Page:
COLUMBUS, Ohio (AP) — A public school district was legally justified in firing a science instructor who refused to remove religious materials from his classroom, a divided Ohio Supreme Court said Tuesday in a ruling that stopped short of addressing issues the case raised about the teaching of creationism and intelligent design.
With three justices dissenting, the court ruled the Mount Vernon district had grounds to fire John Freshwater in 2011 for insubordination for keeping religious books and a poster of a praying president.
"Freshwater is fully entitled to an ardent faith in Jesus Christ and to interpret Biblical passages according to his faith. But he was not entitled to ignore direct, lawful edicts of his superiors while in the workplace," Chief Justice Maureen O'Connor wrote in the lead opinion, which affirmed lower court rulings.
Freshwater's Virginia-based attorney, Rita Dunaway, said she was disappointed but couldn't comment further because she hadn't talked with Freshwater about the decision or possible next steps.
The court concluded the district infringed on Freshwater's First Amendment rights by ordering the removal of his personal Bible from his desk but found he was insubordinate for keeping other items that were not part of his exercise of religion.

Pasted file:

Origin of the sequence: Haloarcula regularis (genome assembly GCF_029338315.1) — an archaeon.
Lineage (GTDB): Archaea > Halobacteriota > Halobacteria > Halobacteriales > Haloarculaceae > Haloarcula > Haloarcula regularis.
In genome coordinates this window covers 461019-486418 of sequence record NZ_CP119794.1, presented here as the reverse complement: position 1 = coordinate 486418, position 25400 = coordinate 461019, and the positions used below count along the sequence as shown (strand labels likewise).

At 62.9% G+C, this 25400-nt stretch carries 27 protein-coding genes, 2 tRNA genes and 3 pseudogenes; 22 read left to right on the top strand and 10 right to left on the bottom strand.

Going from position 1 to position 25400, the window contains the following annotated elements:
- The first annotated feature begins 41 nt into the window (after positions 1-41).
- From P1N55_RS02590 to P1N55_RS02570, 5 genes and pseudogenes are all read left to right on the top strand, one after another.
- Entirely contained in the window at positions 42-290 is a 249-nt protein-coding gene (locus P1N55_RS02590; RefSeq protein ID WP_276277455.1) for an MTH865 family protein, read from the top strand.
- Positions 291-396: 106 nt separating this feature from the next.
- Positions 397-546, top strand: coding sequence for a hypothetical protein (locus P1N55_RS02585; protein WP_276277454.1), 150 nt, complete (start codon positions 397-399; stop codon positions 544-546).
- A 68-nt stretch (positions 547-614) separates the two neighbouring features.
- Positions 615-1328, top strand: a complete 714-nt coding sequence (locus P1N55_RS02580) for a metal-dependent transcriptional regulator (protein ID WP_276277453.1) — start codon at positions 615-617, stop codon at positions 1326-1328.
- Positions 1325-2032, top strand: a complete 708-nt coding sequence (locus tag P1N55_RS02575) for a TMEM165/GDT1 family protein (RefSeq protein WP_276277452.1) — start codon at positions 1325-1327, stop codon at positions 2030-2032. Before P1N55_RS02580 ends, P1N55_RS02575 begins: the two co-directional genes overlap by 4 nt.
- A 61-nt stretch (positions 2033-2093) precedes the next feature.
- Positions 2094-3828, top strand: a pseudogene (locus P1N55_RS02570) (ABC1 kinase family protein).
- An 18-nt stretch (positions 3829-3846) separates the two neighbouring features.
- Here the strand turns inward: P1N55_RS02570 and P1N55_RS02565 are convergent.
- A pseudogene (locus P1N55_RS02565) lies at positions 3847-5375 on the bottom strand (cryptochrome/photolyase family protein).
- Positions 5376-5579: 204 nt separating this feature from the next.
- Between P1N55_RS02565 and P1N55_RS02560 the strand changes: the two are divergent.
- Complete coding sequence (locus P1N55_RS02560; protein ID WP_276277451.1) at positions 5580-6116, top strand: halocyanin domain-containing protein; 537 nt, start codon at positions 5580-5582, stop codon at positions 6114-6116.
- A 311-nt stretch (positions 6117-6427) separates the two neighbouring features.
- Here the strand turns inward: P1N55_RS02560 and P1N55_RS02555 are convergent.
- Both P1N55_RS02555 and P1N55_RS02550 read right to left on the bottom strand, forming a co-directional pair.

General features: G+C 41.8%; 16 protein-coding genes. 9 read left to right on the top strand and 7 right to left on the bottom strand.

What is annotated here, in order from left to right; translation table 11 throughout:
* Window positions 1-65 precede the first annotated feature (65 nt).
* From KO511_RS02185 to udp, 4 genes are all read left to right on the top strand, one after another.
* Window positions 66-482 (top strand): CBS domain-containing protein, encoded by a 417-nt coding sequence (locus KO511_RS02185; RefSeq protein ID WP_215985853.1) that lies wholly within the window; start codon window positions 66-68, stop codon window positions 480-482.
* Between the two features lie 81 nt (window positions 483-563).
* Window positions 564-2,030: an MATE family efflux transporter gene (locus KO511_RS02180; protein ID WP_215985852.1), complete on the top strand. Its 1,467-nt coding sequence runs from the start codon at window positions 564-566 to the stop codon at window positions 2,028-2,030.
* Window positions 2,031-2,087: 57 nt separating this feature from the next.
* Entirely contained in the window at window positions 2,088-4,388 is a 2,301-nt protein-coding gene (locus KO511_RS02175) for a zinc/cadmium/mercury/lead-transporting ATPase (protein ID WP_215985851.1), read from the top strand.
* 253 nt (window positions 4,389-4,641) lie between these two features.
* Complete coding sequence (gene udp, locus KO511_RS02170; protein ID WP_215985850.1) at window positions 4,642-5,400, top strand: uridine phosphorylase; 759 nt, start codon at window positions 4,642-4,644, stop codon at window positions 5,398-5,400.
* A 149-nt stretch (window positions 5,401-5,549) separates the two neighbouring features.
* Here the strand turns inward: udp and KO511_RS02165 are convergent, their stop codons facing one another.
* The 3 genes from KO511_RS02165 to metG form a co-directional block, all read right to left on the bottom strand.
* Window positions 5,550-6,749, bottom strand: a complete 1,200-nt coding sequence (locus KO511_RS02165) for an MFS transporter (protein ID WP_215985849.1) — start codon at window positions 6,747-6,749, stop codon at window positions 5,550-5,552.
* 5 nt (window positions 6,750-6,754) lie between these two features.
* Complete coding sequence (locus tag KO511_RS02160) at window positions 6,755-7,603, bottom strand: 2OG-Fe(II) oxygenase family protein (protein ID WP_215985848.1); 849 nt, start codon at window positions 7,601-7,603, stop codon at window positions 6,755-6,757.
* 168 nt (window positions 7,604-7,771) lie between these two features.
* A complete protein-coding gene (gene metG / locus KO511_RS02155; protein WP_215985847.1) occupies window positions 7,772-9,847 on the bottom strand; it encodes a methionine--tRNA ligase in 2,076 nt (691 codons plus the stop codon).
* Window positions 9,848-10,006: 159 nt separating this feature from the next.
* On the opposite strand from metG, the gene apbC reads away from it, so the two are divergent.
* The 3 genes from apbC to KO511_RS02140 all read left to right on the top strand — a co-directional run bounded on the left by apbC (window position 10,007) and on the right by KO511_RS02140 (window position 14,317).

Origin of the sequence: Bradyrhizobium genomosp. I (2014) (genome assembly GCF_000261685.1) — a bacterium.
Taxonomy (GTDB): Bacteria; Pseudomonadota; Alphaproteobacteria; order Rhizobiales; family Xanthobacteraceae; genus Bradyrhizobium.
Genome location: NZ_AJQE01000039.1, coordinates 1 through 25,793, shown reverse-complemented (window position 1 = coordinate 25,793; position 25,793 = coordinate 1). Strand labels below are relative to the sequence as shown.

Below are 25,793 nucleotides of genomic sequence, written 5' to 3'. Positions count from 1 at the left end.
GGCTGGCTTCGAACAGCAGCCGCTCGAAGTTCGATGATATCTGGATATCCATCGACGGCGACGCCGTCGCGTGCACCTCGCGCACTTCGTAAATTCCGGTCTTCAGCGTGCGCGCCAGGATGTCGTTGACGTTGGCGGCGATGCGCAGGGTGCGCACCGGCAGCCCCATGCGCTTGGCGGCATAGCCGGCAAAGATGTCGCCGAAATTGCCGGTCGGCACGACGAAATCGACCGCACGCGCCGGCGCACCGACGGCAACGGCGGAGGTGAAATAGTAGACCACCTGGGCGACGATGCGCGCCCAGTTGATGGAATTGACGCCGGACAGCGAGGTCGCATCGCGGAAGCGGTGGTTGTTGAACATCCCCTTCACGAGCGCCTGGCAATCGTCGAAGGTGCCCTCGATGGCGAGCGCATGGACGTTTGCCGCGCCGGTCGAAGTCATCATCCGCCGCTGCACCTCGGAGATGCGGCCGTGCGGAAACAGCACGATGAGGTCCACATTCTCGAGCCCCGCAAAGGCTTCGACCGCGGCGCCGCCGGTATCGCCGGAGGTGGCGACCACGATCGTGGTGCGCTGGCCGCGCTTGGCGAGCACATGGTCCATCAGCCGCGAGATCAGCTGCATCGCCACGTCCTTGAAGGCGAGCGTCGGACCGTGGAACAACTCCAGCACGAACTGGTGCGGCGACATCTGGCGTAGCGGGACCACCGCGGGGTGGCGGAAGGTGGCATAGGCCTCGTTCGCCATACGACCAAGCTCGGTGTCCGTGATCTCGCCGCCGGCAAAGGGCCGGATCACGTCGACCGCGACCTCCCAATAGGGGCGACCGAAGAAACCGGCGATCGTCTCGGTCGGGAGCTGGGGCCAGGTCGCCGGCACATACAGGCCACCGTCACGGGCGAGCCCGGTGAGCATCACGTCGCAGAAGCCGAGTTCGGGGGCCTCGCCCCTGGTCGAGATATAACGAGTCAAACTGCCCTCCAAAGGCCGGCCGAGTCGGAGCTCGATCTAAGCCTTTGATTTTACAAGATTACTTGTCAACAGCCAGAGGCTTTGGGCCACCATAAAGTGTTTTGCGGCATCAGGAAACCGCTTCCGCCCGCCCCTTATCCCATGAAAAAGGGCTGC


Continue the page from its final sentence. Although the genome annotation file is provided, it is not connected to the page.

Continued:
The dissenting justices contended the evidence did not support the firing. Keeping the poster, which was distributed by the school, and the other books, which were borrowed from the library, didn't amount to insubordination, said Justice Paul Pfeifer, whose separate dissenting opinion chided the court for not addressing remaining constitutional issues in the case.
"Instead, the majority walks away from the opportunity to provide helpful guidance to every school board in Ohio and to the thousands of great teachers who could benefit from knowing more about the extent of and limits on their academic freedom," he wrote.
The lead opinion said the court didn't need to address the extent to which Freshwater had the right to push his religious beliefs in class because the insubordination alone was enough to justify his firing.
A lawyer for the school board had said Freshwater waved a Bible at his students, distributed religious pamphlets and talked about creationism in evolution lessons, violating the constitutional separation between church and state. Messages were left Tuesday for the superintendent and attorneys for the school district, about 40 miles northeast of Columbus.
Dunaway had argued that accounts of Freshwater's conduct were exaggerated and that he was exercising academic freedom to explore controversial ideas.
Freshwater was dismissed after investigators reported he preached Christian beliefs in class when discussing topics such as evolution and homosexuality and didn't remove religious materials as ordered. He also was accused of using a science tool to burn students' arms with the image of a cross, but that allegation was resolved and wasn't listed as a factor in his firing.